Charlotte Mew was born in London's Bloomsbury, in the family of architect Frederick Mew who designed City Hall in Hampstead. Charlotte's father died in 1898 leaving no stable income to his family. After his death, left a widow, Charlotte and her sister, Anna. The sisters have agreed never to marry, more out of fear pass on to those mental illness.
In 1894, Mew was able to incorporate his story in the book «The Yellow Book», in this period, it almost did not write poetry. Her first poetry collection, "The Bride farmer," was published in 1916, published by Poetry Bookshop; in the U.S. went out under the name "Saturday Market" in The collection brought her popularity and recognition, in particular British collector and museum curator Sidney Cockrell. Mew poetic talent was broad. Some of her poems, such as "Madeleine in the church" are a passionate reflection on faith in God, others were proto-modern in form and atmosphere.
Mew gained the support of several major writers, in particular supported by Thomas Hardy, who called Charlotte the best poet of her time, Virginia Woolf, who responded to it as "very good and no one else like" and Siegfried Sassoon. With the assistance of Cockrell, Hardy, John Meysfilda and Walter de la Mar, Mew could get a small pension from the social civil list, which helped improve very straitened financial circumstances poetess. After the death of her sister Anne, Charlotte went into a severe depression and was placed in a psychiatric hospital, where she had committed suicide by drinking Lysol. She is buried in the cemetery at Hampstead.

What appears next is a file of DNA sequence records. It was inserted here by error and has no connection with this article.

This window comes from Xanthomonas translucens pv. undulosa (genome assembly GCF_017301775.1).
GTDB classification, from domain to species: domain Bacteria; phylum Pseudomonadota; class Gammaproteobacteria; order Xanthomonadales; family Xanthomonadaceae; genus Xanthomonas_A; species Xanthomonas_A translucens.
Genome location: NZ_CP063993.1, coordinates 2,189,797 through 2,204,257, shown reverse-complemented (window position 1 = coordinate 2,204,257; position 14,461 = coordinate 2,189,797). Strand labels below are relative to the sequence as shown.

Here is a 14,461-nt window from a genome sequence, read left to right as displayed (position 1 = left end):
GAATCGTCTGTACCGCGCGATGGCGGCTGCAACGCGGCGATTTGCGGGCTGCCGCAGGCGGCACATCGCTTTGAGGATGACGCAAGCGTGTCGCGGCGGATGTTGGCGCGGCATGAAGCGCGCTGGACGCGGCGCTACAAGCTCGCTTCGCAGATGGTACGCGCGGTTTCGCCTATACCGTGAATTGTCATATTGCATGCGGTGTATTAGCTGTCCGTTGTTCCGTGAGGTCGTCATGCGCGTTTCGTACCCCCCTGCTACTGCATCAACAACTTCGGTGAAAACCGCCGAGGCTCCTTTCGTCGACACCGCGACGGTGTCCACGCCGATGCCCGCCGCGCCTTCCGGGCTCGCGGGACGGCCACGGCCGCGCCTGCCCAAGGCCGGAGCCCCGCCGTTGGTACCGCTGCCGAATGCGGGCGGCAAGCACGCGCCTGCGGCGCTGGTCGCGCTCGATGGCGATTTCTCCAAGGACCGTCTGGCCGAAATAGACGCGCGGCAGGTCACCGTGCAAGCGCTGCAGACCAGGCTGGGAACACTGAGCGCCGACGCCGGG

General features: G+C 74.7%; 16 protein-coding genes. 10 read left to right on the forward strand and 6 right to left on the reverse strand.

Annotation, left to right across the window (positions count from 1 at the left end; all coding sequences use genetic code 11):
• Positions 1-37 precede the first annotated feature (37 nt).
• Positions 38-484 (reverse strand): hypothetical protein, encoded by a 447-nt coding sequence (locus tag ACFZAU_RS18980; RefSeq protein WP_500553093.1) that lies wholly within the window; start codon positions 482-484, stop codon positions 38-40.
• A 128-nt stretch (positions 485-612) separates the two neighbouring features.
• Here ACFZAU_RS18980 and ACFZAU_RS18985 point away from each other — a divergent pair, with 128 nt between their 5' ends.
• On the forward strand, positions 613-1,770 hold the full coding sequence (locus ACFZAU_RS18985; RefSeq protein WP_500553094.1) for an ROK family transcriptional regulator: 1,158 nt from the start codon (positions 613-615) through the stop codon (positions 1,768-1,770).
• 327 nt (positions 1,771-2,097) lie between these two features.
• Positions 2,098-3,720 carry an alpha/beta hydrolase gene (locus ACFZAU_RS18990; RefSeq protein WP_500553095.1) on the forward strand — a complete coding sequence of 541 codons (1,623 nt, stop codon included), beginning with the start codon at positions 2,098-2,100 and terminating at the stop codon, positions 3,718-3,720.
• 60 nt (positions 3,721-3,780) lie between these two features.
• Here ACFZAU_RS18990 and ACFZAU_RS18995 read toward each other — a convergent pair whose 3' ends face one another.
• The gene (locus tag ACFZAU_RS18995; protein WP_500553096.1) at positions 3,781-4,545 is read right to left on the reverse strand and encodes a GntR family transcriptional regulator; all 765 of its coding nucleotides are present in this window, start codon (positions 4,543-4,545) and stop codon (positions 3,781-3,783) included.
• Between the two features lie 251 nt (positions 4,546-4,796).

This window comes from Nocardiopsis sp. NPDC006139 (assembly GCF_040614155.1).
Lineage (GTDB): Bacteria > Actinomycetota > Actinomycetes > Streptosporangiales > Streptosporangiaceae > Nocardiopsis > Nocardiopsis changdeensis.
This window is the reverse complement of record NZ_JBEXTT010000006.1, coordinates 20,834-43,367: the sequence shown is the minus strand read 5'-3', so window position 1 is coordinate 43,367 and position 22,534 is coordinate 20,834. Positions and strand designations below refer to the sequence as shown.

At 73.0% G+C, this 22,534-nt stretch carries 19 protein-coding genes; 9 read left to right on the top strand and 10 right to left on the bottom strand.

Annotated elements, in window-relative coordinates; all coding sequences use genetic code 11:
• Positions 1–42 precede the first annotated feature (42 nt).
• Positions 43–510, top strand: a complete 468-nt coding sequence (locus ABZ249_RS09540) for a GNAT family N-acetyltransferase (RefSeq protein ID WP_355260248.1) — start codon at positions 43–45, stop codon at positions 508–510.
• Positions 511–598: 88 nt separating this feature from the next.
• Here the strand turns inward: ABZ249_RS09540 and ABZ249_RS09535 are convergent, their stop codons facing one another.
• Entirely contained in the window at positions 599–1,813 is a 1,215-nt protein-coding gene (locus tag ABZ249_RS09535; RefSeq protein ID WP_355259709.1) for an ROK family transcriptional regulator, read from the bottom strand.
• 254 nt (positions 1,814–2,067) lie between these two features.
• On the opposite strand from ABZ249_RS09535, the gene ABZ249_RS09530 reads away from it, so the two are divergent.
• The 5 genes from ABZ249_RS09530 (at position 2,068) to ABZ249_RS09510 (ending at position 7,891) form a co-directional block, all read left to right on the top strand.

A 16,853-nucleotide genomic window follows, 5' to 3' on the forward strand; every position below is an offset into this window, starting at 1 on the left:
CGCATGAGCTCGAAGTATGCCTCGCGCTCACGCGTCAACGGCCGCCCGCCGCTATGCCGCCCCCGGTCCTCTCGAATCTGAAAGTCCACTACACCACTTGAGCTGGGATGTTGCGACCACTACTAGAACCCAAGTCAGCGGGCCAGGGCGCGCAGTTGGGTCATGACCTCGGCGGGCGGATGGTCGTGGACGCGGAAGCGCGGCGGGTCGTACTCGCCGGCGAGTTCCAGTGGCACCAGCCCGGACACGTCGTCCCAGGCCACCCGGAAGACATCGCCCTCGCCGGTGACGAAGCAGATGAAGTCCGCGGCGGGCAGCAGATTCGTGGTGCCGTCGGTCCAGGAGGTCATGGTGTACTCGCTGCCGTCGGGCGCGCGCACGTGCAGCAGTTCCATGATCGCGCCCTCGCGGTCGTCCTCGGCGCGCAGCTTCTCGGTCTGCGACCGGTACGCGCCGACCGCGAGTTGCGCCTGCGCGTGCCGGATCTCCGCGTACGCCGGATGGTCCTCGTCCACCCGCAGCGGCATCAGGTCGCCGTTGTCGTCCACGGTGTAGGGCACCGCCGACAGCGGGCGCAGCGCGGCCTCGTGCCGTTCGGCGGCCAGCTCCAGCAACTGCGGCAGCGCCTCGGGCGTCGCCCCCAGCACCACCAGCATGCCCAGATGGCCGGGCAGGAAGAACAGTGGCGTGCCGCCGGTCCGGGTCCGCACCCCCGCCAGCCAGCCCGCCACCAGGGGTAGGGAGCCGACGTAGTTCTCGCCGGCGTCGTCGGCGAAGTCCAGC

My Heart is Lame My heart is lame with running after yours so fast Such a long way, Shall we walk slowly home, looking at all the things we passed Perhaps to-day? Home down the quiet evening roads under the quiet skies, Not saying much, You for a moment giving me your eyes When you could bear my touch. But not to-morrow. This has taken all my breath; Then, though you look the same, There may be something lovelier in Love's face in death As your heart sees it, running back the way we came; My heart is lame. I So Liked Spring I so liked Spring last year Because you were here;- The thrushes too- Because it was these you so liked to hear- I so liked you. This year's a different thing,- I'll not think of you. But I'll like the Spring because it is simply spring As the thrushes do.